essays & posts

Let’s Bypass ‘Business As Usual’ and Create the Next System

Paula Downey, downey youell associates

May 10  ∼ 8 minute read

‘Business as usual’ leads us to a place we don’t want to go. Our economic model is sinking the planet, but Covid-19 gives us a rare opportunity to reboot our system.

Before the chorus to ‘restart the economy and get back to normal’ becomes a mindless mantra could we pause and ask, what are we learning about our ‘normal’?

While our economy has been sleeping, nature has been quietly renewing. Cleaner air. Clearer water. Returning wildlife. The sound of silence and birdsong.

If our environment improves when our economy fails, what does that teach us about the economic mind set driving everything?

Photograph: Tee Farm / Pixabay

Economic ‘common sense’

Conventional economics describes the economy in terms of ‘inputs’, ‘outputs’ and ‘flows’, a bit like a machine. According to its theories, this machine is sitting inside… well, nothing at all really. It just floats about in empty space.

The conceptual sleight of hand by which economists manage to defeat gravity in this way is to disappear things that don’t fit the theory by labelling them ‘externalities’ and then basically ignoring them.

The beating heart of conventional economics – the point of it all – is ‘growth’ and a key mechanism for achieving this efficiently is ‘competition’. Inside this theoretical world, the best solutions win the day and the ‘invisible hand’ of the ‘market’ allocates resources efficiently and guides our selfish interests towards beneficial ends.

That’s the basic idea.

 

Photograph: Jaesung An / Pixabay

Nature’s ‘common sense’

In contrast, the beating heart of nature is not endless growth but increasing capacity and complexity, which increases the system’s ability to keep on keeping on. Via a web of interdependent relationships nature’s self-organising, self-regulating processes maintain the health of the system as a whole.

In nature, complex co-operation not competition, is the name of the game.

Comparing the way nature works with the way we work is eye-opening. Comparing the results is sobering. The way nature works has improved the whole system over time while the way we work has made things a whole lot worse.

 

Overwhelming evidence

The assumptions baked-in to theories like ‘competition’, the ‘invisible hand’ and the ‘market’ are roundly defeated by the evidence. Instead of floating all boats our economic model is in the process of sinking the entire planet, turning rainforests into deserts, plasticising the oceans, disrupting the climate and unravelling aeons of evolutionary work through which nature’s processes transformed a chemical soup into an Eden.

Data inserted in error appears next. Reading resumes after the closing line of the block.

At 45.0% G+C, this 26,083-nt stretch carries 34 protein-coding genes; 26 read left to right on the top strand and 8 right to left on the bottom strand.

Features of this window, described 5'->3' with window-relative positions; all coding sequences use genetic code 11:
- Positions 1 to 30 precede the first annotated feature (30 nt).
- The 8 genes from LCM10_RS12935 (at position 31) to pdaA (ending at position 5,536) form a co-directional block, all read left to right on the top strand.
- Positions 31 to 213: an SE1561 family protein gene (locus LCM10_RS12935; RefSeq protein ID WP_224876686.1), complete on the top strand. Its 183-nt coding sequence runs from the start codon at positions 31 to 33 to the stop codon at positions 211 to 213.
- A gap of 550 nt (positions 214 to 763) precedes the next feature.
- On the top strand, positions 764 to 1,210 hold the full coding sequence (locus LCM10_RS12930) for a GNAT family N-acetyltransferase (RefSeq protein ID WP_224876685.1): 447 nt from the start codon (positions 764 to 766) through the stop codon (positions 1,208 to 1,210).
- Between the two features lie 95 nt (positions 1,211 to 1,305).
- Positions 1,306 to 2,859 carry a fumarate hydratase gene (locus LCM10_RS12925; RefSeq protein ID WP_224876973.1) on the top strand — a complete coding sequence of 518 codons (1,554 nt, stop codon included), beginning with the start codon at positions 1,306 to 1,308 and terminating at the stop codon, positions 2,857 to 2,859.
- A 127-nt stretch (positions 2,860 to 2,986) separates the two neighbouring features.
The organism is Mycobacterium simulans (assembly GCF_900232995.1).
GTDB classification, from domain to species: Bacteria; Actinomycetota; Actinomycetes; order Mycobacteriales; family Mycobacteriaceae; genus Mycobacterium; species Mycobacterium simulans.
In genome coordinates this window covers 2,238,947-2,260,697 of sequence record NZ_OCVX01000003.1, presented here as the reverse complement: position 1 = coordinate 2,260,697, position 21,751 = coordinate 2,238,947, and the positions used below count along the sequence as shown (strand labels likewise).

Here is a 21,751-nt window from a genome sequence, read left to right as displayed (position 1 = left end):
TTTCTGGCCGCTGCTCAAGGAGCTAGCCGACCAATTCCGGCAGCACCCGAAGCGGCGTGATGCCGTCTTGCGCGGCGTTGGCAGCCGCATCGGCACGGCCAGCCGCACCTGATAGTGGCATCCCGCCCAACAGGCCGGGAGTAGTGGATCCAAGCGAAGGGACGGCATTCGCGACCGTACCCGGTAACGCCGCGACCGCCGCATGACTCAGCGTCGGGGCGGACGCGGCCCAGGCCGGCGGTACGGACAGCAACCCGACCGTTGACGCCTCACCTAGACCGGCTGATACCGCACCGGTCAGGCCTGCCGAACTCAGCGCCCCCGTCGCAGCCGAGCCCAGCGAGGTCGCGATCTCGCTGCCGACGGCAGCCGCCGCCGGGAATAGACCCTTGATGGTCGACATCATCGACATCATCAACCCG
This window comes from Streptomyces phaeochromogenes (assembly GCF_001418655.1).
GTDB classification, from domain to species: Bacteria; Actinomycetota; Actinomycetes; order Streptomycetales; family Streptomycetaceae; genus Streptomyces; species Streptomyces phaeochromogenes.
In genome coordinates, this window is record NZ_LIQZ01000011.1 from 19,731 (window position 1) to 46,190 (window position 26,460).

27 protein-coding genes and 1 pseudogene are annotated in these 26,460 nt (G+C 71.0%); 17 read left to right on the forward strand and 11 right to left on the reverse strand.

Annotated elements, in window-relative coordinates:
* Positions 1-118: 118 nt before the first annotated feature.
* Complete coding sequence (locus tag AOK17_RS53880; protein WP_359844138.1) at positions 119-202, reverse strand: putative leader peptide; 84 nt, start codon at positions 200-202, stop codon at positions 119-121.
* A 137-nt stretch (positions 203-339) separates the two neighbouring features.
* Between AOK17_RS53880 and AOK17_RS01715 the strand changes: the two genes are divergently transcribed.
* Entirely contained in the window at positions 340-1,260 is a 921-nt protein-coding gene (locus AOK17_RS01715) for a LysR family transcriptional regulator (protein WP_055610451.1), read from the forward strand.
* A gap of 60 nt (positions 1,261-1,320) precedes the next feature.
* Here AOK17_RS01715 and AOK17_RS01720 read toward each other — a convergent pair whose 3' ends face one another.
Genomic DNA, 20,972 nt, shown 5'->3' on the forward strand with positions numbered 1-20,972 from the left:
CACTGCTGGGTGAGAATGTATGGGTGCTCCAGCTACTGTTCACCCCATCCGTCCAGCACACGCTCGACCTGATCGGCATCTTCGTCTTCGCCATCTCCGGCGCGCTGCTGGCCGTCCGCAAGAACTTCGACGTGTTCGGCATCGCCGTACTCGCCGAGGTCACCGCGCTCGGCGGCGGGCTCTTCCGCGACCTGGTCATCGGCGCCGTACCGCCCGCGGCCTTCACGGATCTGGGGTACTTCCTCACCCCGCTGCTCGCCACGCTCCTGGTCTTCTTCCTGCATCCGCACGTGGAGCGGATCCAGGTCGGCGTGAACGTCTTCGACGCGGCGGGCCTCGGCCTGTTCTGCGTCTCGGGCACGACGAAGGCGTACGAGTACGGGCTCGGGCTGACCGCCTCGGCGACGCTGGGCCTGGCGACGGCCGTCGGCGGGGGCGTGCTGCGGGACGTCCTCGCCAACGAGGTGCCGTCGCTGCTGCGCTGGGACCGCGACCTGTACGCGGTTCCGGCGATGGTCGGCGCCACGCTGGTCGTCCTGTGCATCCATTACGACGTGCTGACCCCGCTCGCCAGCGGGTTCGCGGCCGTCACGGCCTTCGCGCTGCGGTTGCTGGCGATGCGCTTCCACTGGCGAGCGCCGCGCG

The fact is the economy is a wholly-owned subsidiary of the environment. But faithful to economic logic we’ve built careers, professions, businesses, technologies and whole industries that survive and thrive by dismantling nature’s firewalls, crashing through its limits, invading ecological space and ransacking its resources.

Seen through a systems lens, zoonotic diseases such as Sars, Mers, Ebola and Covid-19 that are transmitted from animals to people are part of a larger cultural pattern that includes Californian forest fires, Australian bushfires, a submerged Venice and city-sized locust swarms devouring vast tracts of the African continent.

But in the wall-to-wall Covid coverage there’s no mention of this larger context to help us make sense of what’s happening.

“That so much is wrong signals something fundamental is broken.”

That so much is wrong signals something fundamental is broken.

The idea that the pursuit of self-interest would ultimately promote the common good may work in the abstract world of economic models, but applied to the real world – the one we actually live in – it’s turned out to be completely harebrained. Just because economists believe these theories and politicians and business executives apply them doesn’t make them true, any more than fourteen hundred years of believing the sun revolved around the Earth made that true either.

Suggesting the economy sits inside larger human and natural systems that have limits is a seismic shift in the world of economics, because for classical economists – and that’s most economists – it challenges the foundations upon which their profession exists and confronts them with questions they cannot answer. Not without changing their entire paradigm.

And when your salary, career and reputation depend on something being true – even when it’s not – it’s hard to change the world inside your head.

Image: Pete Linforth / Pixabay

And it’s not just mainstream economics that suffers from harebrained ideas. It’s mainstream everything.

Theories of evolution and complexity have long transformed our understanding of reality but for all practical purposes these revolutions of thought have not yet happened. Because evolution is still taught largely as a biology subject and complexity is taught hardly at all, these new ways of making sense of the world have not yet transformed how we think about or teach economics or finance or education or healthcare or manufacturing or technology or design or farming or management or public administration … or pretty much anything.